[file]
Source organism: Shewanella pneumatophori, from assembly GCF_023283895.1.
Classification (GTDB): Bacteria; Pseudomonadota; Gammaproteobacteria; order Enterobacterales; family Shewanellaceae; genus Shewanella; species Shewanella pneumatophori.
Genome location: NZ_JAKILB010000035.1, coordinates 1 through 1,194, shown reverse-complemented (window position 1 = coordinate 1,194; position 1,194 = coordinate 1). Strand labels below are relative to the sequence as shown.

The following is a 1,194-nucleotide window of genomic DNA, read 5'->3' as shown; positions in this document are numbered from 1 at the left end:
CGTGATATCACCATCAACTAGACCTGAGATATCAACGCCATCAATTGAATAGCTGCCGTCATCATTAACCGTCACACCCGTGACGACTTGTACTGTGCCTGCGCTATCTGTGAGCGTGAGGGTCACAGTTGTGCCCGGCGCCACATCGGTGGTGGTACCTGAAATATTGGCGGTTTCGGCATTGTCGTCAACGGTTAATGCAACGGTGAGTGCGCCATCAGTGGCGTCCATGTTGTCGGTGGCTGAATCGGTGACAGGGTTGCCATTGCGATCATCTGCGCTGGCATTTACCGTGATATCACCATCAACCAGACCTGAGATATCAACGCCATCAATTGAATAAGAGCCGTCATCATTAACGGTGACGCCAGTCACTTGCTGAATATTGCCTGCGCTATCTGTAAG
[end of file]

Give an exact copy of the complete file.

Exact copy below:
Source organism: Shewanella pneumatophori, from assembly GCF_023283895.1.
Classification (GTDB): Bacteria; Pseudomonadota; Gammaproteobacteria; order Enterobacterales; family Shewanellaceae; genus Shewanella; species Shewanella pneumatophori.
Genome location: NZ_JAKILB010000035.1, coordinates 1 through 1,194, shown reverse-complemented (window position 1 = coordinate 1,194; position 1,194 = coordinate 1). Strand labels below are relative to the sequence as shown.

The following is a 1,194-nucleotide window of genomic DNA, read 5'->3' as shown; positions in this document are numbered from 1 at the left end:
CGTGATATCACCATCAACTAGACCTGAGATATCAACGCCATCAATTGAATAGCTGCCGTCATCATTAACCGTCACACCCGTGACGACTTGTACTGTGCCTGCGCTATCTGTGAGCGTGAGGGTCACAGTTGTGCCCGGCGCCACATCGGTGGTGGTACCTGAAATATTGGCGGTTTCGGCATTGTCGTCAACGGTTAATGCAACGGTGAGTGCGCCATCAGTGGCGTCCATGTTGTCGGTGGCTGAATCGGTGACAGGGTTGCCATTGCGATCATCTGCGCTGGCATTTACCGTGATATCACCATCAACCAGACCTGAGATATCAACGCCATCAATTGAATAAGAGCCGTCATCATTAACGGTGACGCCAGTCACTTGCTGAATATTGCCTGCGCTATCTGTAAG